Later this month, as part of an initiative supported by the William Penn Foundation, the Collaborative will be putting out a call for design teams to support community-based organizations as they engage in a planning and implementation process to elevate early literacy in public spaces. The design teams will work with communities to create “Literacy-Rich Neighborhoods”, offering multiple opportunities in a single neighborhood for families with young children to interact with literacy-rich materials and activities prompting productive adult-child conversation and interaction.
This is big year for the Collaborative – our 30th Anniversary. You are Invited!
Update your calendars to celebrate with us a remarkable three decades of spreading community-driven design throughout Greater Philadelphia. With fresh energy, we are forging ahead to advance equity in design services.
Join us on June 3, 2021 for more networking time at the start of the online event. See old friends and meet new people. Get the inside scoop on recent design grants from the designers and clients who dreamed and collaborated.
Look for information about sponsorship opportunities in your inbox later this month.
The support of donors spanning the public and private sectors from foundations, businesses of all sizes, other nonprofits, agencies, and many generous individuals enabled the Collaborative to enter 2021 on solid footing. We are grateful to all of you.
Then resolve this year to join them. Your gift enables us to deliver core design grants, develop initiatives, and provide technical assistance.
We have refreshed the benefits package that our Corporate Champions will enjoy this year. These leading corporate donors make a significant, comprehensive annual commitment.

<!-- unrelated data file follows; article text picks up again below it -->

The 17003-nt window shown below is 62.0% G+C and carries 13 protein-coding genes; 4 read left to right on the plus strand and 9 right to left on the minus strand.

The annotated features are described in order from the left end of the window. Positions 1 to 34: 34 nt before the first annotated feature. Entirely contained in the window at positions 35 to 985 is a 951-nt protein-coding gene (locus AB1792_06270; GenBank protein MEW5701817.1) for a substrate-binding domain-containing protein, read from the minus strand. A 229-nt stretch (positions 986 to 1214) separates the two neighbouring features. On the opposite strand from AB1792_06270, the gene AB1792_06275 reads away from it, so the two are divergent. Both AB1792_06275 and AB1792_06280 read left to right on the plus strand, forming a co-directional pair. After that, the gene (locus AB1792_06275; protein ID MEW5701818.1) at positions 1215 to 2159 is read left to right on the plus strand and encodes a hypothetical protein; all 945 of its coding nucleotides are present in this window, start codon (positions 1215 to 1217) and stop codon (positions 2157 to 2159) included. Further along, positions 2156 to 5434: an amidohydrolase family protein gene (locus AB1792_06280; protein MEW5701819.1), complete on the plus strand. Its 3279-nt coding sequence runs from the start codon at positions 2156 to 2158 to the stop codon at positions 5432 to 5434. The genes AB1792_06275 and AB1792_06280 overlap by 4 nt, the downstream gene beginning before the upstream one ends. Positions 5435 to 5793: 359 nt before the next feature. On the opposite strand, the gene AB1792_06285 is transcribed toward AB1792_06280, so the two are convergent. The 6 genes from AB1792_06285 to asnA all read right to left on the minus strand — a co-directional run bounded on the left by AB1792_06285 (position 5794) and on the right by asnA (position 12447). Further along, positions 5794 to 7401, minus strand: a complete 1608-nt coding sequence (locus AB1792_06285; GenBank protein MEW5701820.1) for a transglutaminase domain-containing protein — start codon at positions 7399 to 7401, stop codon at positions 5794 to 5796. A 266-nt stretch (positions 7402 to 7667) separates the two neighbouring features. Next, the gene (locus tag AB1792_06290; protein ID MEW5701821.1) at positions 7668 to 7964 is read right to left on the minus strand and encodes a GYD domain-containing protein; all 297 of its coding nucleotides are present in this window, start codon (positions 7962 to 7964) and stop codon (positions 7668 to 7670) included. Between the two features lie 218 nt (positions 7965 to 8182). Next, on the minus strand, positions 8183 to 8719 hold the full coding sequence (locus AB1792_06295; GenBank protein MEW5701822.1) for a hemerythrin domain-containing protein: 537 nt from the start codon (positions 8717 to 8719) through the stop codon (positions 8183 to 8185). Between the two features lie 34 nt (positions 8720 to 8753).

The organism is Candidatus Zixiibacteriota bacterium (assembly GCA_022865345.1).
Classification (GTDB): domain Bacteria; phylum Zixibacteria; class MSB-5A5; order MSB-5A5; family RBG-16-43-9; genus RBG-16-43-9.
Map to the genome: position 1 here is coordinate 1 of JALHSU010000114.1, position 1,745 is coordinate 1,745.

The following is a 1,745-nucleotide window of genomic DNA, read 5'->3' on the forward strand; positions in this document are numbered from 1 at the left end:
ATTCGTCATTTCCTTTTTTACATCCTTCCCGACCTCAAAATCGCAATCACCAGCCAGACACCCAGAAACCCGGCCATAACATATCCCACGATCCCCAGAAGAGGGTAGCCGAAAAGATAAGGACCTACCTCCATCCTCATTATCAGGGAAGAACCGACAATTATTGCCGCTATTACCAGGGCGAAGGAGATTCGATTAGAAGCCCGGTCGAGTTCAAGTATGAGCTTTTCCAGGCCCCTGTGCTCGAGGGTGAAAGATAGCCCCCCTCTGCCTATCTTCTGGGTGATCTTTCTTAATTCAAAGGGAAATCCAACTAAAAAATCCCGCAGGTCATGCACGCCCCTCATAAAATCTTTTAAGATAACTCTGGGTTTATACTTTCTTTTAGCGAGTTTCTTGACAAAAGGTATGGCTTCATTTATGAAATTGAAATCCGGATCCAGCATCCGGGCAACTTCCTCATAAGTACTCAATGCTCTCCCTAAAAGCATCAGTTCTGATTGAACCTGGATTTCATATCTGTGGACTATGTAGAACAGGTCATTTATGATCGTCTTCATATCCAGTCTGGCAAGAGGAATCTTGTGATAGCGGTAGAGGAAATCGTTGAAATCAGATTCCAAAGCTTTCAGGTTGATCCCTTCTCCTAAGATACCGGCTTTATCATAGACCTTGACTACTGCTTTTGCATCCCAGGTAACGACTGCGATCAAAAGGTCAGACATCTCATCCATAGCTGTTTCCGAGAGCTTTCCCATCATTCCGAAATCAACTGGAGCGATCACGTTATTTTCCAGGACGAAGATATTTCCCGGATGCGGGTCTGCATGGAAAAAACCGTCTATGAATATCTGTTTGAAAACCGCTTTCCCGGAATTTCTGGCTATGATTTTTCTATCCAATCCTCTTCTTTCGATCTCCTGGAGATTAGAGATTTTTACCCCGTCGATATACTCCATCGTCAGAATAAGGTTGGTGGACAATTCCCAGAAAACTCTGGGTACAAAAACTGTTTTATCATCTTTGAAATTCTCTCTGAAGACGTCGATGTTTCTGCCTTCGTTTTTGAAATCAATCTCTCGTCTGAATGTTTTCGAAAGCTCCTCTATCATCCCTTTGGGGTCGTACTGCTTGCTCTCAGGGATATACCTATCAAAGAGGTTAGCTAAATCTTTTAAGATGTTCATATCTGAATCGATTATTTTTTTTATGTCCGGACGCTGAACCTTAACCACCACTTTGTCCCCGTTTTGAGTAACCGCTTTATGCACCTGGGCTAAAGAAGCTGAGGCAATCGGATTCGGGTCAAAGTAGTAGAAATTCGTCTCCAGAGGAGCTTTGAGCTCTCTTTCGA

Responding to their feedback and the reality that we will continue interacting heavily in the digital realm for most of the year, we boosted benefits. This includes more tickets to events and more opportunities to engage as volunteers and with you.
Ready to join them? Contact Elyssa Kane, Development Manager.
VOLUNTEER PROFILE: Michael Spain
Congratulations to Michael Spain Associate AIA, NOMA, in his new role as Director of Design Education at The Center for Architecture and Design (Center). Michael is a long-time volunteer, current advisory council member, past board member, and all-around amazing supporter! He has worked with us on several design grants in which we integrated the Architecture in Education program into our design grants so that the students could help design the projects.
While Congratulating Mike on a well-deserved role, we took the opportunity to ask him about this passion community engagement in community revitalization. Read that interview Here.
Resources & Events
- Listen to Iron Sharpens Iron - a new podcast from PACDC to spread information and tools from one neighborhood to another and become sharper with every conversation!
Congratulations to PACDC for being awarded the TD Ready Challenge, a $577,500 grant to provide free legal and technical assistance aimed at addressing the disproportionate impacts of COVID-19 on small business owners of color across Philly.
Rebuild Contracts Available - Visit this link for an ongoing, up-to-date listing of contract opportunities with the Rebuild Office.
Perkins&Will and the American Institute of Architects (AIA) have released guidelines outlining what they deem best practices for creating a culture of justice, equity, diversity, and inclusion (J.E.D.I.) within the profession.